My high school drama teacher got married Monday morning. It shouldn’t have been that big a deal, but Orville Bell was in newspapers and on TV all over the world. When he married his partner of 15 years, Joseph Panessidi, they became the first gay couple to be officially wed in New Jersey.
Cory Booker, the mayor of Newark, where the couple lives, did the honors, interrupted briefly by a man who shouted that the union was an abomination in the eyes of God.
Mr. Bell — it’s hard even now for me to call him “Orville” — was one of my favorite adults at Rockville High. He taught English and was sponsor of the drama club. He took theater seriously, and he wanted us to take it seriously, too, to see how it could excite and ennoble us.
In December of my junior year we did two shows in repertory, alternating performances of Jean Anouilh’s tragedy “Antigone” with the musical “The Fantasticks.” For “Antigone,” Mr. Bell put us in modern dress, I in a dinner jacket as the Chorus, the soldiers in fatigues. Without enough decent boy actors, he cast a girl as the evil Creon. She slunk around in silk pajamas before ordering Antigone walled inside a cave.
In the spring, he cast me as the lunkhead Lewis in a wonderfully bawdy production of the musical “Pippin.” A Christian group sent every member of the cast a letter lamenting our certain damnation.
In the program notes for “Antigone,” Mr. Bell wrote: “It is fairly easy to pick up a script, memorize lines, fumble around on a plane surface, and dress up under lights and make-up. But have you considered that theater requires a script that is studied as carefully as a surgeon examines his patient; a script that is drilled then set, but after re-examination, cast and director mutually decide to scratch it and start over; a script that allows us to make an honest self appraisal and creates a questioning anxiety: ‘Will the audience understand what we are about?’
“Theater is not a game. It is not a social event, but it is an environment that nurtures a bond of oneness experienced by few. It is a discipline that is dependent upon each component. It is a ‘high’ that no one can describe when we can say, ‘That’s it!’ ”
He was writing about theater, but he could have been writing about life. As with so many great teachers, Mr. Bell’s lessons weren’t only about what was on the page.
I would see Mr. Bell occasionally after I graduated in 1980. After Rockville, he headed the English department at Paint Branch High School. We lost track when he moved to New York City, but I heard he’d taken a job 10 years ago teaching at the newly opened Harvey Milk High, a school for troubled LGBTQ youths.
Hearing his name on the radio, I had to find Mr. Bell. I called and welcomed him to the club of married guys.
“I had always been married,” he said. “I’ve always known commitment. I’ve always known responsibility. I just now have a piece of paper.”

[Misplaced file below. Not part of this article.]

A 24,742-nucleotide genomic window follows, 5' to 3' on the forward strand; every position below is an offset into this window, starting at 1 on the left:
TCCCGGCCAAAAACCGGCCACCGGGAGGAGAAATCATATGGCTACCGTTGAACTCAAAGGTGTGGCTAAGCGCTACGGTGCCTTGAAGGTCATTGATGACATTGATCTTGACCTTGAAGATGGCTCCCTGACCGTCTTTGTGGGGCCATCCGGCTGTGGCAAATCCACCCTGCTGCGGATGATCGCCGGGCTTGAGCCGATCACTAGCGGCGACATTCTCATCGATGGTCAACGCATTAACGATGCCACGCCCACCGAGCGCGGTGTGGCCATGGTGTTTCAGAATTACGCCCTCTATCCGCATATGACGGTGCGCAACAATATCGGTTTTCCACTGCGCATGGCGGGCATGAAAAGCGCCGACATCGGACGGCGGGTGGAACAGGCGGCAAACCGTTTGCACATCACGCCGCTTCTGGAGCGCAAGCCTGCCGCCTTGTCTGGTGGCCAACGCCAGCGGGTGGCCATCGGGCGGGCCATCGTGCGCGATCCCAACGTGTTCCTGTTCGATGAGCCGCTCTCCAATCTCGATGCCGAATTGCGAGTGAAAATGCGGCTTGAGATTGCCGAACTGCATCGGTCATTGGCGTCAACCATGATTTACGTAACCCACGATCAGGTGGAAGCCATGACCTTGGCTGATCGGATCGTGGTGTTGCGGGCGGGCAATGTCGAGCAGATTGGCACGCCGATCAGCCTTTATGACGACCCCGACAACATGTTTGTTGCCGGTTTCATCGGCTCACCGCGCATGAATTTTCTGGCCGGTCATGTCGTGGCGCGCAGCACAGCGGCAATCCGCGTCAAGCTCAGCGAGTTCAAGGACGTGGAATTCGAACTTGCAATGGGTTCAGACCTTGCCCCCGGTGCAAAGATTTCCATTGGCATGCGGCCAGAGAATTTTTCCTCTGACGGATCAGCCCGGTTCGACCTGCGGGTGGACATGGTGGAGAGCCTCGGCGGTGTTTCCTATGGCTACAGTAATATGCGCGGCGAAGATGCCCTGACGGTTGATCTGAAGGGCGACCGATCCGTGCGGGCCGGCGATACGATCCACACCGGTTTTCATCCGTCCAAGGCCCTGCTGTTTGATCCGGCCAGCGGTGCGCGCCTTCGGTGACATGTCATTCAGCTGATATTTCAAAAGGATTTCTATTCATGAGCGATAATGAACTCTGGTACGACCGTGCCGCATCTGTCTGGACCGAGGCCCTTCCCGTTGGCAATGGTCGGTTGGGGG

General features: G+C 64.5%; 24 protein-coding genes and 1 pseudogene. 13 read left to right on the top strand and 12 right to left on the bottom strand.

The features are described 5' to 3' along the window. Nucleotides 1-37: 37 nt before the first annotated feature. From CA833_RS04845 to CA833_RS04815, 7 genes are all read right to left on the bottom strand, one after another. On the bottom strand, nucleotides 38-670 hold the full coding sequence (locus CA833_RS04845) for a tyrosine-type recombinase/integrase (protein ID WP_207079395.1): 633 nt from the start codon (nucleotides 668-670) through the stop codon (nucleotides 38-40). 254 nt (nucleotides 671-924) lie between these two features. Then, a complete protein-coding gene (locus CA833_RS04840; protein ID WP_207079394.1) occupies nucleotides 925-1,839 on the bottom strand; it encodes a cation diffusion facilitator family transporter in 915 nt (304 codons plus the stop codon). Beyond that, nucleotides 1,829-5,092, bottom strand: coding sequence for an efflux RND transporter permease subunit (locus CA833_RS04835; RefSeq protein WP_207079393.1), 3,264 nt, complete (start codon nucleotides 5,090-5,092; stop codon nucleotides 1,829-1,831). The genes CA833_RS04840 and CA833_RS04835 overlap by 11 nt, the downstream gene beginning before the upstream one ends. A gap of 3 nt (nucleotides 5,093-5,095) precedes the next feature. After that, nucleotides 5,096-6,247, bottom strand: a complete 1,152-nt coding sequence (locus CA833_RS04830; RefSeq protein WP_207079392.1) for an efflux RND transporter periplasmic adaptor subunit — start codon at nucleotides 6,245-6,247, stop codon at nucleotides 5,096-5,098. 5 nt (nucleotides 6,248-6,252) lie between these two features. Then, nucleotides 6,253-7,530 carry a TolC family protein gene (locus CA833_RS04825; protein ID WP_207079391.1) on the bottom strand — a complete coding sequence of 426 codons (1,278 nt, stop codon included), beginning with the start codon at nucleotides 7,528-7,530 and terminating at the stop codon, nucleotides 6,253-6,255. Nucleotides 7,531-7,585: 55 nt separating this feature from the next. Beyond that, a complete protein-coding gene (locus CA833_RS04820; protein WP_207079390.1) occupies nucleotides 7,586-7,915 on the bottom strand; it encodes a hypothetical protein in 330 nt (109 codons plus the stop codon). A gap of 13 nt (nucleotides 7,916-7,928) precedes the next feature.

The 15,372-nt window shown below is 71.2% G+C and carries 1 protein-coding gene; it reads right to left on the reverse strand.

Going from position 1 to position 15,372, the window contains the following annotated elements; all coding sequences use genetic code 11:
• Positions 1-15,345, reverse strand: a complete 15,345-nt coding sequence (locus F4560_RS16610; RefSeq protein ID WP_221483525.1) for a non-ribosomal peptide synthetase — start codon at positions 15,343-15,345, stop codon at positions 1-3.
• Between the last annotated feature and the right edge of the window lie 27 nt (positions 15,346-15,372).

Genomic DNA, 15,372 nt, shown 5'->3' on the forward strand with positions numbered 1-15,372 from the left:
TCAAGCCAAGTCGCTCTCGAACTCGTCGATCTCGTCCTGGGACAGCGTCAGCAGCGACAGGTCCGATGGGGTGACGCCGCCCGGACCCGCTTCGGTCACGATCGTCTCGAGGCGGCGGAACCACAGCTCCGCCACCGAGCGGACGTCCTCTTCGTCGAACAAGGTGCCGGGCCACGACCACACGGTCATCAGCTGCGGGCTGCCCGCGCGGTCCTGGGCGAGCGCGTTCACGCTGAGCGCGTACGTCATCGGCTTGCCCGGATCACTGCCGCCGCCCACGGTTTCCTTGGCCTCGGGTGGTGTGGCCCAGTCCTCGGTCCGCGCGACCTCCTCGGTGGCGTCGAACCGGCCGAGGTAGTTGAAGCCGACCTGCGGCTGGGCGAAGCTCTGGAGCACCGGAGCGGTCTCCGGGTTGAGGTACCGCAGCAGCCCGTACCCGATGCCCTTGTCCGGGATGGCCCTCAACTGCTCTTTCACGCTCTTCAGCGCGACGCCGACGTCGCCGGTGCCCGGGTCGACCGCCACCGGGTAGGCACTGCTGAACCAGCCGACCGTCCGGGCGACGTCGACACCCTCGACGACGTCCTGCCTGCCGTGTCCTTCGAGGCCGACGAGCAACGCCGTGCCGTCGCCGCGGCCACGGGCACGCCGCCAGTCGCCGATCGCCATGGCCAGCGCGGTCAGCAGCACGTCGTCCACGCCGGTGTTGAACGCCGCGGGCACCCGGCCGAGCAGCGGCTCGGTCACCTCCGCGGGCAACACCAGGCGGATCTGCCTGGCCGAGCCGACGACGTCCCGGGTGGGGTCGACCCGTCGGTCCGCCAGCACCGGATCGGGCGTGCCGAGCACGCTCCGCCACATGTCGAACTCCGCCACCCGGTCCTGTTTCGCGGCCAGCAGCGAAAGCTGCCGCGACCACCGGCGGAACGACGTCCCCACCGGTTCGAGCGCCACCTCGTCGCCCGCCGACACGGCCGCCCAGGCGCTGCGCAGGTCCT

Mr. Bell recently retired from teaching at age 65. He now oversees after-school enrichment programs for the Hetrick-Martin Institute, which serves LGBTQ youths.
In Montgomery County, Mr. Bell taught in one of the country’s premier systems. At Milk, he taught students who were often “intensely marginalized, intensely ostracized and cruelly destroyed by their own people.” Sometimes, students’ own families had rejected their sexuality and thrown them out.
“[Teachers] must be so careful,” he said. “You must never make anyone feel ‘less than.’ It requires tremendous patience all the time. Your vocabulary must in no way suggest, ‘Come on, don’t you get that?’ If anything, one needs to design instruction in such a way that both student and teacher are seeing it together. It’s not me teaching you something I know. It’s ‘Let’s look at this together and find the answer.’ ”
Mr. Bell would often say that there isn’t one right answer and that learning was the process of opening your mind, of thinking about possibilities, of articulating why you believed something, of finding supporting arguments.
I pulled out my yearbook from 1980. On a page near the back I found Mr. Bell’s note. “We’re already who we are by our high school days, and any ‘change’ is a slight modification or a fallen veneer,” he had written. “You will be the John tomorrow whom I know today. And I enjoy that John. One day I know that many fine accomplishments of yours will be recognized by others.”
By recognizing something in me, he set me on my path. Thank you, Mr. Bell, and congratulations.
The woman who helped plan the Snark Free Day? She’s Amy Kossoff Smith. I got her last name wrong in my column Tuesday. Feel free to be snarky about it.
For previous columns, visit washingtonpost.com/johnkelly.